When most people think about hiring a book editor, they’re thinking about a copy editor. A copy editor takes a micro view of your book manuscript and comes into the process once you have a finished manuscript. (A developmental editor, on the other hand, is interested in the bigger picture of your project and works with you during the writing process.)
What Do They DO?
Copy editors take a line-by-line, sentence-by-sentence approach and are interested in:
- Clarity of message
- Grammar/mechanics/word usage/syntax/punctuation
- Consistency (treatment of numbers, verb tense, subheads, etc.)
Your copy editor will likely ask you for some background information about your project, such as your ideal audience/target readers, your goals for the book (what do you hope readers take away from reading your book?), and any style preferences you have. For example, it’s standard to spell out numbers through nine and use numerals for 10 and higher. Perhaps you want to use numerals for all numbers. No problem. (Your copy editor’s job, by the way, is to let you know what the standards are, not to force you to follow them.) The information you provide before the editor begins will help them serve your project.
A copy editor takes a micro view of your book manuscript and comes into the process once you have a finished manuscript. - @jodibrandon
Remember that every editor has their own process, so be sure you’re clear about what your package includes before signing a contract. Some editors include multiple editing passes in their rate, which may be hourly, per page, or per word. Some editors include indexing in their fee. Some create a style sheet and/or heading hierarchy for you to pass along to your proofreader and book designer, respectively. Some deliver your manuscript with an edit memo (sometimes called an editorial letter), whereas others prefer to talk through any issues.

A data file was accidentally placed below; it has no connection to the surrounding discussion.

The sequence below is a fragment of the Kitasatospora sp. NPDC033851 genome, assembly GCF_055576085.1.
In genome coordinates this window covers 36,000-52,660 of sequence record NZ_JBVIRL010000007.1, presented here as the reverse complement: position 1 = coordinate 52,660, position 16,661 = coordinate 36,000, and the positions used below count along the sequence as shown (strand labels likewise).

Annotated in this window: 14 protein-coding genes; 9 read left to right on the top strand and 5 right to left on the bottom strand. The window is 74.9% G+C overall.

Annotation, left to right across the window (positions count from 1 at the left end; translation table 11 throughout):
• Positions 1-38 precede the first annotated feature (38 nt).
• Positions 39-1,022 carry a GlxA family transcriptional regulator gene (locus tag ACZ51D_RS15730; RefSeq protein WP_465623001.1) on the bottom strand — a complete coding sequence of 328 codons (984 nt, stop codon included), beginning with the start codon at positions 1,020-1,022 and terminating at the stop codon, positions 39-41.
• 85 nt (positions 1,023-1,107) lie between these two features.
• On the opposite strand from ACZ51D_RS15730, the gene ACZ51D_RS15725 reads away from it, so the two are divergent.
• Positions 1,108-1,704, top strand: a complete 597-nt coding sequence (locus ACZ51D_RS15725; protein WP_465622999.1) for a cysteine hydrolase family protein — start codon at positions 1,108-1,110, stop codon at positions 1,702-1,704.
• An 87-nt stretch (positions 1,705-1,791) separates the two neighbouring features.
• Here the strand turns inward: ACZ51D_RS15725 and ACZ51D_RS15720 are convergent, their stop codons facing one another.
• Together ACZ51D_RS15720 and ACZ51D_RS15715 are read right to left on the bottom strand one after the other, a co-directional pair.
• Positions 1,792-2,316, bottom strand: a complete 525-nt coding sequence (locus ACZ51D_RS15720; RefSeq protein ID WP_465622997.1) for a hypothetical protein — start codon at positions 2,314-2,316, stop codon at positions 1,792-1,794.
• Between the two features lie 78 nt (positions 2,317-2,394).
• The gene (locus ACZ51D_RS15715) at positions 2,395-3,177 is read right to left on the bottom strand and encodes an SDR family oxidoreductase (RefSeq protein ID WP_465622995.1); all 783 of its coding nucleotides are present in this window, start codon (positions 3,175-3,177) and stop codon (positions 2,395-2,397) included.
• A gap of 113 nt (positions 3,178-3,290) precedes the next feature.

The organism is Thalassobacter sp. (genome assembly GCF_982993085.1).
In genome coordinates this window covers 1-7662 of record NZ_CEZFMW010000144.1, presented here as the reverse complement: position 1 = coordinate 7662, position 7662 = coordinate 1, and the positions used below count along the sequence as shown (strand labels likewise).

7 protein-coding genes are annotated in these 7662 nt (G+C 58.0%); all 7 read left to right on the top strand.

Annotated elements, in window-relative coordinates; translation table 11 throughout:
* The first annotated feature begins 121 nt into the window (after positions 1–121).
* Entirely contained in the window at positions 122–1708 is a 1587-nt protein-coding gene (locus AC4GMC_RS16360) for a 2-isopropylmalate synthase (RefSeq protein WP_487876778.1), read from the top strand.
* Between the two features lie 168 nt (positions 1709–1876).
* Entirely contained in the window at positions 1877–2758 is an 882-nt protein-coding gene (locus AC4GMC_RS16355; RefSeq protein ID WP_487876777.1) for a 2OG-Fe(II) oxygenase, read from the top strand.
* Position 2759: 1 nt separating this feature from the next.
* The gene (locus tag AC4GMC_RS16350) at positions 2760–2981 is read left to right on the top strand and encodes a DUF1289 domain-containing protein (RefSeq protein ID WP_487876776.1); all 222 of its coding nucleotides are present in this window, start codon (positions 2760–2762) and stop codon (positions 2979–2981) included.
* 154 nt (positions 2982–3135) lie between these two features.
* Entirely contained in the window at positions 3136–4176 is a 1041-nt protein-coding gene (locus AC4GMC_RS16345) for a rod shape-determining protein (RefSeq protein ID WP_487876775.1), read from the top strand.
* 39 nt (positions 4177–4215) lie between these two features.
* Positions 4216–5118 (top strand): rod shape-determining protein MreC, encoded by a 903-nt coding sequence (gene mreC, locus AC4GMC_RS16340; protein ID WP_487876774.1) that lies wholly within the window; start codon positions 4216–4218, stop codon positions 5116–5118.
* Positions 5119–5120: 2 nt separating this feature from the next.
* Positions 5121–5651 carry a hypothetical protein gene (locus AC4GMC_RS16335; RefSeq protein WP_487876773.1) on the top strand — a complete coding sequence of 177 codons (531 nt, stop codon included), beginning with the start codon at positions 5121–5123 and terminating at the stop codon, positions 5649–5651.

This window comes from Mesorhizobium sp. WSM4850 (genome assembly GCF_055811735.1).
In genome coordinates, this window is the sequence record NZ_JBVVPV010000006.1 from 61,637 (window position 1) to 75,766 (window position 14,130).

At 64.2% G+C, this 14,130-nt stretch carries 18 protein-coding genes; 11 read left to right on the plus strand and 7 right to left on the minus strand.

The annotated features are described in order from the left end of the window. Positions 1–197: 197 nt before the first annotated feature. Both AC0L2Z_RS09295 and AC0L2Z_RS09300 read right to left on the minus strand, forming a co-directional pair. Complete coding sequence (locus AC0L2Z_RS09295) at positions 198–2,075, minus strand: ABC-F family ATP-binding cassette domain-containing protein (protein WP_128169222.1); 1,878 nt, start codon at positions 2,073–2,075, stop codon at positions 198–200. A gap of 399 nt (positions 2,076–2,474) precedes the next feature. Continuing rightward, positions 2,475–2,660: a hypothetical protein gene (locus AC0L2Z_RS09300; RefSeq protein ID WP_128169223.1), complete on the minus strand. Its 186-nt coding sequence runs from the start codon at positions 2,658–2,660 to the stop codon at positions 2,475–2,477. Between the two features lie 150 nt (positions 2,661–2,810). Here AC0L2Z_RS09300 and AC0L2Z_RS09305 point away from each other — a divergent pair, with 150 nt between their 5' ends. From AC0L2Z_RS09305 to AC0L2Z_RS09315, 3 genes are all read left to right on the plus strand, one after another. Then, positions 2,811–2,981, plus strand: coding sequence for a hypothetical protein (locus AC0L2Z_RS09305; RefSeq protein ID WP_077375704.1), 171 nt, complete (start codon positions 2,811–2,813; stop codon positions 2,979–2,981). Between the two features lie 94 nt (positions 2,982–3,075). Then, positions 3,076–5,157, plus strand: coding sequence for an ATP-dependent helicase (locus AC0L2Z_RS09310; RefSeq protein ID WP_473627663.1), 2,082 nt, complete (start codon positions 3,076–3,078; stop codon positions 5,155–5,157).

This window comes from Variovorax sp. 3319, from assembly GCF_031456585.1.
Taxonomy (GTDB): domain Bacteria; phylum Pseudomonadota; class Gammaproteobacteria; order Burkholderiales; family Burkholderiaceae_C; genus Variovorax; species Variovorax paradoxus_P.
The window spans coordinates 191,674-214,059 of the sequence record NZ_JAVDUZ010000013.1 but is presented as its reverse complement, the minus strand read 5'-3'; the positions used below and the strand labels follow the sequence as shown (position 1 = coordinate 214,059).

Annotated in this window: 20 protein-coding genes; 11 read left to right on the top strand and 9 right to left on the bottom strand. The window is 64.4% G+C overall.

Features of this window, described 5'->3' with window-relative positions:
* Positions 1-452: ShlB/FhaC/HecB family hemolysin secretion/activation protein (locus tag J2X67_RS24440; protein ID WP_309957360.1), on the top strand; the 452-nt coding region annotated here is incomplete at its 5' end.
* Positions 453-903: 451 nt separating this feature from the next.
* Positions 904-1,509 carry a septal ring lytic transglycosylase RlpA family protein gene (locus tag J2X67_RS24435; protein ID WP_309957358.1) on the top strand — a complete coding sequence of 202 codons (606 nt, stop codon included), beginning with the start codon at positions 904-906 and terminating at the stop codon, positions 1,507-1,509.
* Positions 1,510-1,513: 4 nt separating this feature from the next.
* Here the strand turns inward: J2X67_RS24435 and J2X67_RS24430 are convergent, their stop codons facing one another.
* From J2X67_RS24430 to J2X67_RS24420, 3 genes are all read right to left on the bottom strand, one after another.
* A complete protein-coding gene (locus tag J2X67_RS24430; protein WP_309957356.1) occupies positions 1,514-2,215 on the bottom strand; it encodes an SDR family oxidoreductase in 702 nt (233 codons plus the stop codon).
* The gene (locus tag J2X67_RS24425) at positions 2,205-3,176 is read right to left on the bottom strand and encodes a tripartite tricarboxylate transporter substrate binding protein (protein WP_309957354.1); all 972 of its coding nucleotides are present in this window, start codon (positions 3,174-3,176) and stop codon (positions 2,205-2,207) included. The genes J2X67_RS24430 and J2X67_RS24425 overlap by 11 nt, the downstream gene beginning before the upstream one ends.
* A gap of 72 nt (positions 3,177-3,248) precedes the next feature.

Of most interest to you is that the editor’s process includes tracking their edits (using the “track changes” feature in Microsoft Word, for example). I won’t lie: This step can be tedious, but it’s critical that you have ownership of the text. If you put two spaces after a period, your editor will likely take care of that (deleting the extra space; you only need one) before turning on “track changes.” Why? Because you likely have thousands of sentences in your manuscript and there’s no point in mucking it up with all of those markings.
A Rose by Any Other Name…
You might also hear a copy editor called a line editor.
Copy Editing vs. Proofreading
Nope. A lot of book publishers these days use the term proofreading incorrectly. Strictly and technically speaking, proofreading means to “read against the proof.” A proofreader would sit with two documents side by side: the source document, marked with corrections, and the proof. He or she would compare the two documents. These days, proofreading is a cold read. Here’s the easiest way to remember the difference as an author-entrepreneur: Copy editing occurs before a book is formatted. Proofreading occurs after.
Let me know in the comments: Have you hired a copy editor before? What was the best part of working with him or her?